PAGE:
To combat this, I explained best practises for writing down game design documentation (in this case, a simple god document for sharing internally within the production team), and then tasked the group with using a specific game example as a catalyst to write their own design document for it.

Despite unfamiliarity with the game, I found that everyone was able to accurately deconstruct the example without much need for followup explanations. It also helped to show gameplay videos as well as allow first hand experience, as first-time players are not likely to get to explore all of the systems inherent in the game within their short play session.

With this deconstruction example in place, the group was essentially able to reverse engineer their thought process in order to construct a design document from scratch. Not only did having a pre-made example mean that there weren't any small components missed out from the final document, but also that even when considering the design in the first place they were able to have a more holistic view of how each component merges and intersects with one another. It got them to see the relationship between what is on the page and what appears in the final game, and that was very beneficial for their breakdowns.

4) Separate them from 'the player'

One of the first issues that I noticed when getting the group to consider their own game concepts was that they couldn't conceive of any more of a creative way of motivating their players than simply 'telling them' how to have fun. That is, pure mechanical exposure, no hiding of gameplay behind narrative, or aesthetic, or fantasy. They (rightfully) saw games as a series of systems, and thus (wrongly) assumed that the best idea was to expose all of these systems to the player.

Obviously this limits the complexity of any game you can design, and it also begins the design process by overloading the player with more information than they want! Furthermore, when you consider that we were designing prosocial games, and design motivations for prosocial games are only effective when not transparent [1], this is clearly an issue.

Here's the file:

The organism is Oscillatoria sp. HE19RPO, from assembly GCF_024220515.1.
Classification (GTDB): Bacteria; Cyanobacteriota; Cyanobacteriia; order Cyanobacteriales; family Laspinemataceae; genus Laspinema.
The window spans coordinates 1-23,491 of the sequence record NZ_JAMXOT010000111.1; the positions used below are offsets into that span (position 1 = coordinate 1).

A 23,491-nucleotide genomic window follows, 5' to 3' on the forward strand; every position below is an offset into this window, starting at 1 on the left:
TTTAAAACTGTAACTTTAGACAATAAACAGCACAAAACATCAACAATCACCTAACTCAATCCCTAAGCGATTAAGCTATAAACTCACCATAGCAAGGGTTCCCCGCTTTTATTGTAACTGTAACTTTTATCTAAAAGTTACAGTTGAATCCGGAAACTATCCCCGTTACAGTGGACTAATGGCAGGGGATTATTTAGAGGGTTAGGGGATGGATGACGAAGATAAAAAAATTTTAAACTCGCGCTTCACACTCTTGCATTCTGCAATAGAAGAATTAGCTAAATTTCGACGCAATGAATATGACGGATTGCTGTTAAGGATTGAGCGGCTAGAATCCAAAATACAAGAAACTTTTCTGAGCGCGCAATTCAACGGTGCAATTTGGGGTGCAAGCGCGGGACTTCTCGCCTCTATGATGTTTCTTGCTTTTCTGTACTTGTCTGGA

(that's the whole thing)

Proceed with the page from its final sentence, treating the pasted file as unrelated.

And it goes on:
I made sure to sit them down and get them to think of themselves as distinctly separate from the player, much in the same way a film-goer does not have the same information or motivation as a film director. They need to understand that their motivations for designing a game may, and most likely will, be different from the players' motivations for playing.

5) Ask questions

Game design isn't a set of rules to follow, it is a discourse! With that, means that even the  most inexperienced game player may come forward with a novel, interesting idea, so it's in your best interests to listen and, more importantly, poke around for more information.

Non-gamers aren't likely to have their imaginations limited by a set of familiar design tropes. They will probably come up with concepts not feasible for a game title, but within each concept is a unique idea worth picking apart and trying to morph into something actually playable.

Therefore it's crucial that you ask as much as you tell. Ask if they understand your explanations. Ask them to repeat back information in their own words. Ask them how their ideas work. Ask them why their ideas work. Ask them to link their ideas to game design concepts you've shared. Ask them to explain their audience. Ask them to explain how to adapt an idea for a different audience. Ask them what considerations they've made. Ask them what they might have forgotten. Ask. Ask. Ask.


I hope this advice has proved useful to anyone considering introducing pure novices to the field of game design. For more resources, including the specific workshop materials I used during my game design sessions, check out my website @ tjmatthews.net.


[1] - http://cyberpsychology.eu/view.php?cisloclanku=2015091601